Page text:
They even provide a nice curl example for one to reference:

curl -H "Content-Type: application/json" -H "Authorization: Bearer sk-XXX" -d '{ "model": "gpt-3.5-turbo", "messages": [{"role": "user", "content": "What is MS-DOS?"}], "temperature": 0.7 }'

With this API I will need to construct the entire POST request. Unlike in modern development platforms, there are no helper functions I can use so I have to construct the entire POST request by hand in C such as follows:

#define API_CHAT_COMPLETION "POST /v1/chat/completions HTTP/1.1\r\nContent-Type: application/json\r\nAuthorization: Bearer %s\r\nHost:\r\nContent-Length: %d\r\nConnection: close\r\n\r\n%s"
#define API_BODY "{ \"model\": \"%s\", \"messages\": [{\"role\": \"user\", \"content\": \"%s\"}], \"temperature\": %.1f }"
#define API_BODY_SUBSEQUENT "{ \"model\": \"%s\", \"messages\": [{\"role\": \"user\", \"content\": \"%s\"}, {\"role\": \"assistant\", \"content\": \"%s\"}, {\"role\": \"user\", \"content\": \"%s\"}], \"temperature\": %.1f }"

There are 2 types content that will be sent to the server. If this is the start of the conversation, API_BODY is filled up with the current user request and sent. For subsequent messages, the current user request is sent plus the previous request and ChatGPT reply.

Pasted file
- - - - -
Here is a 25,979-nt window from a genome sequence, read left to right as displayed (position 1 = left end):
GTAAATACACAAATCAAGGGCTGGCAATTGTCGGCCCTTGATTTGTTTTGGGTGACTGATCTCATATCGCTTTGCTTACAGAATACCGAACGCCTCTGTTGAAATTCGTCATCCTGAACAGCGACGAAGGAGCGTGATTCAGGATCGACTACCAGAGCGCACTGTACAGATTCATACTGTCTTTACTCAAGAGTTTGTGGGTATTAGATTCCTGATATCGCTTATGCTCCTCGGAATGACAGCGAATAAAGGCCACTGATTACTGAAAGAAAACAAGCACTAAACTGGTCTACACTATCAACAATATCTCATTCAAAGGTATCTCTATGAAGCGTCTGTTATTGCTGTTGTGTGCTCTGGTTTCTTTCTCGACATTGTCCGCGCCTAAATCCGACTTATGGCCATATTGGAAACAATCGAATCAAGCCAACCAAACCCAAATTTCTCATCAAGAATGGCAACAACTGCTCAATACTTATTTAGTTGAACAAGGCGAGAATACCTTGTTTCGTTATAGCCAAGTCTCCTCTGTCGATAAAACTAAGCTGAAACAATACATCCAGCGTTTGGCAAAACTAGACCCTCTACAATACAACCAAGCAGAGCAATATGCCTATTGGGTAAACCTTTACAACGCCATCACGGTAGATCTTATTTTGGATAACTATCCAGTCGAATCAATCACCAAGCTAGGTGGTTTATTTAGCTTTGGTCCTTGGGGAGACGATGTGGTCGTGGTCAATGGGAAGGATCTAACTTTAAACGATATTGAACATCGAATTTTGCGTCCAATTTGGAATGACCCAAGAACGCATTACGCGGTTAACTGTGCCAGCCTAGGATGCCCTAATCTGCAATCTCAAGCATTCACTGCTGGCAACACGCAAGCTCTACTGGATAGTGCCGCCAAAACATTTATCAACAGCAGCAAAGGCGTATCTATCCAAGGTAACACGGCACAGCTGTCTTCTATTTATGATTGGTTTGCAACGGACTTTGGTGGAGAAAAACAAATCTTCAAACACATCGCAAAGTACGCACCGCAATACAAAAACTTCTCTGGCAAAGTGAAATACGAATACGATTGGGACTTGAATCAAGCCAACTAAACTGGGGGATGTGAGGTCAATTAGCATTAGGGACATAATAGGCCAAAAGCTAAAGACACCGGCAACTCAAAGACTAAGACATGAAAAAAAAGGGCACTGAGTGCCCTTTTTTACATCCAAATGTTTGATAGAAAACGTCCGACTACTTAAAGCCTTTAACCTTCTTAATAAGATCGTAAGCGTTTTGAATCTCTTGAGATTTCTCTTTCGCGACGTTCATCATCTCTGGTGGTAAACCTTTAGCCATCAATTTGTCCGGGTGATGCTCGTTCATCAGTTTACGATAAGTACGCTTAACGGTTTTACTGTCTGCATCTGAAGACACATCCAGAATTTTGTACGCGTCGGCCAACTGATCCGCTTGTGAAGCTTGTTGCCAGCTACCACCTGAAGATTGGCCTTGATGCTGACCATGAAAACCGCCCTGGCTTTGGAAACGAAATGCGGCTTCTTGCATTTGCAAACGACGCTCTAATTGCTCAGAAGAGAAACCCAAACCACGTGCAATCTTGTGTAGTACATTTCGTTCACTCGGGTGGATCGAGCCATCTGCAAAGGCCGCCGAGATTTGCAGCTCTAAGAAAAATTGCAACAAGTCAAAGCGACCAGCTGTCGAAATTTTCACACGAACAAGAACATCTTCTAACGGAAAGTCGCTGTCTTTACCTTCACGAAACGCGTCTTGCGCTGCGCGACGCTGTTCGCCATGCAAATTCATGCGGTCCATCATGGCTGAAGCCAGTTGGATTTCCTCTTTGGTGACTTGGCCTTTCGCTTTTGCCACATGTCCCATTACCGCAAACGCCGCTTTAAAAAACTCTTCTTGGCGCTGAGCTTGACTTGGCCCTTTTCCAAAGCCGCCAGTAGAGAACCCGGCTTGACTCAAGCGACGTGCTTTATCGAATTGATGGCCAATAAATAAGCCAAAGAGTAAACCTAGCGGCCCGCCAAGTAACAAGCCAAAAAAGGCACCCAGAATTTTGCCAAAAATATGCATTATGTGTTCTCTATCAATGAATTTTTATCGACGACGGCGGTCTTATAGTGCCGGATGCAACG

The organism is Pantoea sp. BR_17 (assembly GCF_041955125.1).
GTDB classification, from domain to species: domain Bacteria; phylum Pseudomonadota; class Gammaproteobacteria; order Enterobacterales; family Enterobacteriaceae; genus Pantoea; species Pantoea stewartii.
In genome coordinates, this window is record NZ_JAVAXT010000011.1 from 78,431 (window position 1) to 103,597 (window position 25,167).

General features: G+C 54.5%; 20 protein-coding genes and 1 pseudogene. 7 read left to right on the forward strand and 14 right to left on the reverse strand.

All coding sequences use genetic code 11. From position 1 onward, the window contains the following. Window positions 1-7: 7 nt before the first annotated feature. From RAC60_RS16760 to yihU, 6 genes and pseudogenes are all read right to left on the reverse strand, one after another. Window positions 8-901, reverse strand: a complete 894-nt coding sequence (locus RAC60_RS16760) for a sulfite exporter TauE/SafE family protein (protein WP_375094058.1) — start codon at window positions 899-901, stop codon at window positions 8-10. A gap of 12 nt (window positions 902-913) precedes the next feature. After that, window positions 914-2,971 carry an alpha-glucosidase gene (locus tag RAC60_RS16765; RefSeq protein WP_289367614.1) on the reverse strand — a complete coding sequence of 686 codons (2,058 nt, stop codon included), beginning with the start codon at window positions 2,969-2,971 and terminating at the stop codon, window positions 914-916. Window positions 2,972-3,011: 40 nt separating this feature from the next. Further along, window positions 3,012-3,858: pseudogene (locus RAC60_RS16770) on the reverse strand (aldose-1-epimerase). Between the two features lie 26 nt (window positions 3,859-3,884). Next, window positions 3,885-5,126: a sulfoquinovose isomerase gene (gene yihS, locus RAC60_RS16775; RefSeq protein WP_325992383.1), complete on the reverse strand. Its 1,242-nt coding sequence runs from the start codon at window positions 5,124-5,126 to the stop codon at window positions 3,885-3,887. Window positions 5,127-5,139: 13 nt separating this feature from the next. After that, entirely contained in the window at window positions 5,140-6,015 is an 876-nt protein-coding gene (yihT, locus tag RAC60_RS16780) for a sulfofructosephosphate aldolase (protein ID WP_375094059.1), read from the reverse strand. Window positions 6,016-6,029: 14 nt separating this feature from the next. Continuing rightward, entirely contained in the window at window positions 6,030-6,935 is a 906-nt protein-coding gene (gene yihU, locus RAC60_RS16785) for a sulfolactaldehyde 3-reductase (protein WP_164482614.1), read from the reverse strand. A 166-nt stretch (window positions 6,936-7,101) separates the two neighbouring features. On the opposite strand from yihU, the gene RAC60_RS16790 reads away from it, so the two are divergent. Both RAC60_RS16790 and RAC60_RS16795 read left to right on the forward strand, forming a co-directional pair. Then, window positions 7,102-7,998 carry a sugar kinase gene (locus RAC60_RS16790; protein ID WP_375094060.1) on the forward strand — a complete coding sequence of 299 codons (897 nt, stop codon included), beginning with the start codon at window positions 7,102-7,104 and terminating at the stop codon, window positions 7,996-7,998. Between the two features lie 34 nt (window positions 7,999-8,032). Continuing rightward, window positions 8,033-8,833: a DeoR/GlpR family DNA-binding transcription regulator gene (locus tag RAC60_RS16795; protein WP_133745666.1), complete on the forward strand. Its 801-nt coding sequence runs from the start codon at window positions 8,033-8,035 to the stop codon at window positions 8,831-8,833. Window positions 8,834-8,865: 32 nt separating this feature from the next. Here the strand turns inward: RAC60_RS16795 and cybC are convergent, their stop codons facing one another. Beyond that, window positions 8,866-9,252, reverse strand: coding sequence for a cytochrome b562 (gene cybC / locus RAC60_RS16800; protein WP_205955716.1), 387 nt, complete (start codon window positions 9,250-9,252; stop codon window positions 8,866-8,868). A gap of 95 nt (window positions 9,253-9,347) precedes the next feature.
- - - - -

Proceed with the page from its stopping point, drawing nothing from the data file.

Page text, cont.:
Sending the previous request and reply allows the model to have some context of the immediate conversation that took place before such as this:

Notice the second question does not mention Singapore? The model is able to infer the latest question is about Singapore because I sent the previous request and reply.

Technically, one can send more previous requests/reply for even better context but this would mean even more buffers and programming logic has to be coded for. In my testing, just sending the previous request/reply should give sufficient context for the next question.

JSON Parsing

ChatGPT API will return the following JSON output.